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'Spanish law is unclear, beware the bulldozers' - local Euro MP warns holiday property buyers

March 26, 2010 3:35 PM
Spanish land grab

LibDem MEPs are warning potential buyers of recently-built Spanish holiday properties to beware.

Local Euro MP Liz Lynne has warned residents thinking of buying a coastal property in Spain to beware a risk of it being bulldozed due to an unresolved conflict in Spanish law.

Liz Lynne and her Lib Dem colleagues in the European Parliament are continuing to demand action from the Spanish Government to end the practice of 'land grabbing,' where many foreign nationals in southern Spain have been powerless to stop their homes being seized and bulldozed due to the retrospective enforcement of the Spanish Coastal Law by regional government.

Liz Lynne spoke out again after the problem was considered at a meeting of the Petitions Committee in the European Parliament in Brussels this week.

She said: "This appalling situation has been going on for years but it is still not resolved, and there are serious doubts about the compensation scheme currently being proposed by the Spanish government. People are getting increasingly desperate.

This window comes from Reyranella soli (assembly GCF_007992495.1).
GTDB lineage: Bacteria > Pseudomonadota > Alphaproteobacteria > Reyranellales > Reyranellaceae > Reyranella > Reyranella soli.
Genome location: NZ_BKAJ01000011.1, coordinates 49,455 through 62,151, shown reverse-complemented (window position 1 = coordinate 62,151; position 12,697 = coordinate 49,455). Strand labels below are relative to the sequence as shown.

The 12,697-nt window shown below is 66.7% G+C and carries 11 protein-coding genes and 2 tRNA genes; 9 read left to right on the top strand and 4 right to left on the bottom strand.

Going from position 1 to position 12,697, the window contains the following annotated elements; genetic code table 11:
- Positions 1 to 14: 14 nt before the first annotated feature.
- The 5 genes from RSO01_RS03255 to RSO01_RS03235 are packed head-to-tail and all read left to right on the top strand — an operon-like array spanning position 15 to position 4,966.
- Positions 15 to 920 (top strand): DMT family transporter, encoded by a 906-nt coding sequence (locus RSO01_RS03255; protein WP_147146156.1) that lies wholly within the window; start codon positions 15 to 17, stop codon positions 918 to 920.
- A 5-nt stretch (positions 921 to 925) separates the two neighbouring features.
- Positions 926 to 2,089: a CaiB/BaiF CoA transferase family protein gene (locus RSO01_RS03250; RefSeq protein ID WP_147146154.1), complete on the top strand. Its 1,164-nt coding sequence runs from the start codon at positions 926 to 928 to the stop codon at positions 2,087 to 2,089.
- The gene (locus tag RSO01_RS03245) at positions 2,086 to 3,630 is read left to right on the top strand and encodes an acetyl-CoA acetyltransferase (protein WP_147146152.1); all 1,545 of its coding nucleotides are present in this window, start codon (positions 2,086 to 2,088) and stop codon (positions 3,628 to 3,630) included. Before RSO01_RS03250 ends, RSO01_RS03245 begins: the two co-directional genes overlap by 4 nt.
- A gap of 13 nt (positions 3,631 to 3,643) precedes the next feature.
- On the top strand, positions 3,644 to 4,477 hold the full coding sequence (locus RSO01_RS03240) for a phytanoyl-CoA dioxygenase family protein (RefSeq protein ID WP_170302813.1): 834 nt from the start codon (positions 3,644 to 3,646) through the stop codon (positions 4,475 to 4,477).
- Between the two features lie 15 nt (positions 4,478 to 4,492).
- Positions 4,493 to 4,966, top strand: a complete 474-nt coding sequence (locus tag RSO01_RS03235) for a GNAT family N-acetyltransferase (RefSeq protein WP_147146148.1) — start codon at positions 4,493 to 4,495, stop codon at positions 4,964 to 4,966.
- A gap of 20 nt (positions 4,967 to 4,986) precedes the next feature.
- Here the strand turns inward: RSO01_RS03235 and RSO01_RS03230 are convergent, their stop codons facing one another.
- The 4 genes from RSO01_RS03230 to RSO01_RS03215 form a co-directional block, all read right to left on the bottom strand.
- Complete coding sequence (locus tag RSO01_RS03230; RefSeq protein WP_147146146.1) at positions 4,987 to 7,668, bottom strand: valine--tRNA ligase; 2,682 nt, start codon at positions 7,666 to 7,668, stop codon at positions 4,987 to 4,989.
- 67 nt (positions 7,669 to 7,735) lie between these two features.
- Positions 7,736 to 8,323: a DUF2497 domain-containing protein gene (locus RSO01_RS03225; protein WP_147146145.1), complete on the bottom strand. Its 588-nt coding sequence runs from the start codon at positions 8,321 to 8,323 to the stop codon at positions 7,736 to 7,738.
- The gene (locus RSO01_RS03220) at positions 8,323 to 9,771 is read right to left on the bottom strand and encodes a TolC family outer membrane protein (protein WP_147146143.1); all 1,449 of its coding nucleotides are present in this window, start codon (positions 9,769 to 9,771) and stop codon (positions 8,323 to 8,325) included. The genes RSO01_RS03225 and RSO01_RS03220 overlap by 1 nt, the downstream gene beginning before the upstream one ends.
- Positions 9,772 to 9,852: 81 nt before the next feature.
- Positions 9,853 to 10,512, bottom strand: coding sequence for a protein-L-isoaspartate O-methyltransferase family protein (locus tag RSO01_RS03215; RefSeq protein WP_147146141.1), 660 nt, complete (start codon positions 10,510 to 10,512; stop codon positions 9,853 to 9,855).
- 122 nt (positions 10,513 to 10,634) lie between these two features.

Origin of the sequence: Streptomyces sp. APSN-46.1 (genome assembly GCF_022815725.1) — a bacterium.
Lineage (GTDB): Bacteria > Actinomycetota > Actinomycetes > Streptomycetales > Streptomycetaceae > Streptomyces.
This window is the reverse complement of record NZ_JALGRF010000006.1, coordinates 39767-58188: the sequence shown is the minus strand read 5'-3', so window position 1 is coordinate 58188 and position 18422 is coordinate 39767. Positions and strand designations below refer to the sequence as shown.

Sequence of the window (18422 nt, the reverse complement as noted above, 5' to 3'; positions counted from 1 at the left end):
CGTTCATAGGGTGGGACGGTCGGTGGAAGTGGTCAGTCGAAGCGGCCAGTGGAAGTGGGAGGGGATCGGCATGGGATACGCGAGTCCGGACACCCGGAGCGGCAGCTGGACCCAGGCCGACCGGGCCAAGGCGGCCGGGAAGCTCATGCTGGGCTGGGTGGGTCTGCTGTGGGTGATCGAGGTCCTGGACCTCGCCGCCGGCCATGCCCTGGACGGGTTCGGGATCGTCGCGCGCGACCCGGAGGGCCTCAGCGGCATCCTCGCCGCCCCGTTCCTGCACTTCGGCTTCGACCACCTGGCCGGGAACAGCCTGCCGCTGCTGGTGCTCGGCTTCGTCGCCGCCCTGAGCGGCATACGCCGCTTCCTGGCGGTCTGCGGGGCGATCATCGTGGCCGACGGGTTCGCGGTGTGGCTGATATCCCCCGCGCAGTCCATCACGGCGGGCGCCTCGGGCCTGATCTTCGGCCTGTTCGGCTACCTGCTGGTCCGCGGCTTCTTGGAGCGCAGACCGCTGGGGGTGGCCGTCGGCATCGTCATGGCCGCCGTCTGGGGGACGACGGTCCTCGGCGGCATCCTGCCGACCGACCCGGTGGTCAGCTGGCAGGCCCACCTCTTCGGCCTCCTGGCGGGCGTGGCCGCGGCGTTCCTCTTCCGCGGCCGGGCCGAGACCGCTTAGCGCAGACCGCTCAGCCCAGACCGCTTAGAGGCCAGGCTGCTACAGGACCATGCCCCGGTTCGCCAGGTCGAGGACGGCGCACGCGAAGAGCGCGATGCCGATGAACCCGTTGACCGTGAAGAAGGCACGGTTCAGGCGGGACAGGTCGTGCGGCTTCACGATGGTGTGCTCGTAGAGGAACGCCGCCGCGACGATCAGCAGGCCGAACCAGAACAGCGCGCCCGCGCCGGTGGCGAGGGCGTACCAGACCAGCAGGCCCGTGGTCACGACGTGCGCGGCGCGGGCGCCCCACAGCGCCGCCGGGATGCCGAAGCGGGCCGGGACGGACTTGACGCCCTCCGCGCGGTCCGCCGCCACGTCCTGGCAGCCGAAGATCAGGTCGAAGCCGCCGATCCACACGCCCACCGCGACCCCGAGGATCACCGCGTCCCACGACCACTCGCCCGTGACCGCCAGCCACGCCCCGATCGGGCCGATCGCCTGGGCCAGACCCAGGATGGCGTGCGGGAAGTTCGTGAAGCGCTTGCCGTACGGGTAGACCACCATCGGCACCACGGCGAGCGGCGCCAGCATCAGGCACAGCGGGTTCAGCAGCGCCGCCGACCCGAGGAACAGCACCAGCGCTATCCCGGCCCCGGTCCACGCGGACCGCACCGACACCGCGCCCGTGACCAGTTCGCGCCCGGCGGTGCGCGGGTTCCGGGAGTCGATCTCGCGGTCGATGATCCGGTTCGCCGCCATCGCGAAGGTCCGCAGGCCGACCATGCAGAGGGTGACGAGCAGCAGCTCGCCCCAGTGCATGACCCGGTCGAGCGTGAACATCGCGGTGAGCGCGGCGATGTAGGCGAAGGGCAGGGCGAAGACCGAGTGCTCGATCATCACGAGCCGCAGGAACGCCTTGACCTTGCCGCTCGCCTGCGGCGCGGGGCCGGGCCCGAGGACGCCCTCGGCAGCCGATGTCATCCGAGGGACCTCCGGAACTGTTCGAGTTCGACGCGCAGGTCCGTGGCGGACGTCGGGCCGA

"I have a number of constituents from my region who are in this situation but many Spaniards, have also seen houses and villas bought outright years ago with the full consent of the local council being demolished by order of regional government.

"Whether they bought their property as an investment, a holiday home or for retirement, people are faced with the prospect that their property could be lost or their ownership limited to 30 years.

"Although the Coastal Law was passed in 1988 it is now being implemented retrospectively and, it seems, quite arbitrarily. A petitioner yesterday said the law is being used to affect properties built in the 1960s alongside man-made sea water canals, which can be miles from the sea.

"The situation is totally unacceptable. We are campaigning to ensure the Spanish Government sorts out the mess, with new legislation if necessary. Spain currently holds the Presidency of the EU and yesterday the Spanish Minister was confronted by LibDem Euro MPs at the Petitions Committee here in Brussels demanding action.

"It is not yet resolved, though at least the case remains open and the Commission has to go away and look at the new position post Lisbon Treaty."

"In the meantime though my advice to potential buyers of properties along the Spanish Costas would be that Spanish law remains unclear, so it is a case of 'buyer beware'."


1. The Spanish land grab issue has arisen in instances where citizens have purchased properties in southern Spain in accordance with local law, after which regional authorities have informed them that any new property must be designed for specific purposes e.g. agricultural use. Home owners are then required to bulldoze their own properties, otherwise the regional government will do so and charge them for the cost

2. The European Parliament resolution of 26 March 2009 on the impact of extensive urbanisation in Spain on individual rights of European citizens, on the environment and on the application of EU law, based upon petitions received (2008/2248(INI))- the Auken Report: http://www.europarl.europa.eu/sides/getDoc.do?type=TA&language=EN&reference=P6-TA-2009-0192